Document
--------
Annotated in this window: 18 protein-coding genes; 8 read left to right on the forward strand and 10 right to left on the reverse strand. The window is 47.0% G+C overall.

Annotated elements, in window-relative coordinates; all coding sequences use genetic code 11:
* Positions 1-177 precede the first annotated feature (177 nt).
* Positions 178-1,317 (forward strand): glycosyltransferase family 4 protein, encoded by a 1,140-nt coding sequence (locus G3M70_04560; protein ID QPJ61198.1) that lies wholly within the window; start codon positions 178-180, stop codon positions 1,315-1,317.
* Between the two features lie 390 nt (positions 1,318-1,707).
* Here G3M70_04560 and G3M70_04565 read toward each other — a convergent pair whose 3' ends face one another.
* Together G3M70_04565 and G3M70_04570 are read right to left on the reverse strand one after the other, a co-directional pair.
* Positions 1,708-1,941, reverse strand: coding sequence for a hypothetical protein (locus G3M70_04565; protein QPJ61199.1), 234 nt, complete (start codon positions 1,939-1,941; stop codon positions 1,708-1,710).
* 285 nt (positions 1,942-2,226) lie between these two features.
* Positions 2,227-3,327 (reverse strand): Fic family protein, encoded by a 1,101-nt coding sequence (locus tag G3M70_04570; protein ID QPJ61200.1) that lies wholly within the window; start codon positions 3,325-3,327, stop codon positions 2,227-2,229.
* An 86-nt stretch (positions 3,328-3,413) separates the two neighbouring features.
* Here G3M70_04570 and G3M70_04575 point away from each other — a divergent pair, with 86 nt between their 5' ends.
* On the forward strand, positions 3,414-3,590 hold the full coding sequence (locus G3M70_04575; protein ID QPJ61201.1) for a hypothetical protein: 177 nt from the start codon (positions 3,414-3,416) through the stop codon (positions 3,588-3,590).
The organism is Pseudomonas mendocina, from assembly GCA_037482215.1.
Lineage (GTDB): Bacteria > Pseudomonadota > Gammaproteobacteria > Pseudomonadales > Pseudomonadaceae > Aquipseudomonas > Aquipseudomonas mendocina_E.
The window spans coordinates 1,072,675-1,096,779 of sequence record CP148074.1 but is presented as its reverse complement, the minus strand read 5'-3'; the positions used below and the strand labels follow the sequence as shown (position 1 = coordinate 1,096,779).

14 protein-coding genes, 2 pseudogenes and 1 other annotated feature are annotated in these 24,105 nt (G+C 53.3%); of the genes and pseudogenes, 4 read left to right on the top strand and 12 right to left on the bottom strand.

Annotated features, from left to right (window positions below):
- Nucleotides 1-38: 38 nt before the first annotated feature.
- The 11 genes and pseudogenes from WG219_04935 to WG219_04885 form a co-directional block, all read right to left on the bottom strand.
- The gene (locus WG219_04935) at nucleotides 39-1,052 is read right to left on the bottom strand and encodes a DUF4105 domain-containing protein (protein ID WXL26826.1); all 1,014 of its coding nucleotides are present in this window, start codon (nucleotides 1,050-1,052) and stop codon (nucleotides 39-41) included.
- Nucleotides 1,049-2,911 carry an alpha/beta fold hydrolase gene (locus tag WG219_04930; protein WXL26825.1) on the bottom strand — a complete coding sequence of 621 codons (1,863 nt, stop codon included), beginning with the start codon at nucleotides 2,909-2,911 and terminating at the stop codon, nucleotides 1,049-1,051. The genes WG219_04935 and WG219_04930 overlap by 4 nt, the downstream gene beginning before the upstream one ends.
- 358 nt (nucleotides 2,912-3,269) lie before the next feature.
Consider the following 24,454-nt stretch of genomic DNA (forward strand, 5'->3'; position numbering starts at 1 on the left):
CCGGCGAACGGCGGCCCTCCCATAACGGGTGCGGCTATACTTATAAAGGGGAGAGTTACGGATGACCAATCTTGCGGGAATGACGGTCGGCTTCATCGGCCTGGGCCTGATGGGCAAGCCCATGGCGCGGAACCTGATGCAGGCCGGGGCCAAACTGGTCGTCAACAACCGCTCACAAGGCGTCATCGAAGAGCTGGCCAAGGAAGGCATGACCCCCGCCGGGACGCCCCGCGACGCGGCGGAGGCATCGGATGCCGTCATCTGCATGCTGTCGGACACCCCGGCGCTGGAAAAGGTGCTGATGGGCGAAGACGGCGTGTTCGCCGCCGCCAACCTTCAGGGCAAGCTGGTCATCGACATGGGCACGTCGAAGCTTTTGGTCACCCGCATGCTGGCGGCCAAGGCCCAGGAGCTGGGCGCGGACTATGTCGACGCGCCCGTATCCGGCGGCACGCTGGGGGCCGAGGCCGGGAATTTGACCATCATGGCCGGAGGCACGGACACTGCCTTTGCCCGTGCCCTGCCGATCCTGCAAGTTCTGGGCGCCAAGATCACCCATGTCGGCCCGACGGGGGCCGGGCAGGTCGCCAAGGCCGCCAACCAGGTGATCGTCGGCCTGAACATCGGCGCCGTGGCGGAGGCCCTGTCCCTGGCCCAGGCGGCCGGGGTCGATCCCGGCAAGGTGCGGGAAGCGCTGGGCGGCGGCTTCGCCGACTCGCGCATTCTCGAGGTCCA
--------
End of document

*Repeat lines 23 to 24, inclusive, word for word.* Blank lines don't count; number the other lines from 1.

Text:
- 358 nt (nucleotides 2,912-3,269) lie before the next feature.
Consider the following 24,454-nt stretch of genomic DNA (forward strand, 5'->3'; position numbering starts at 1 on the left):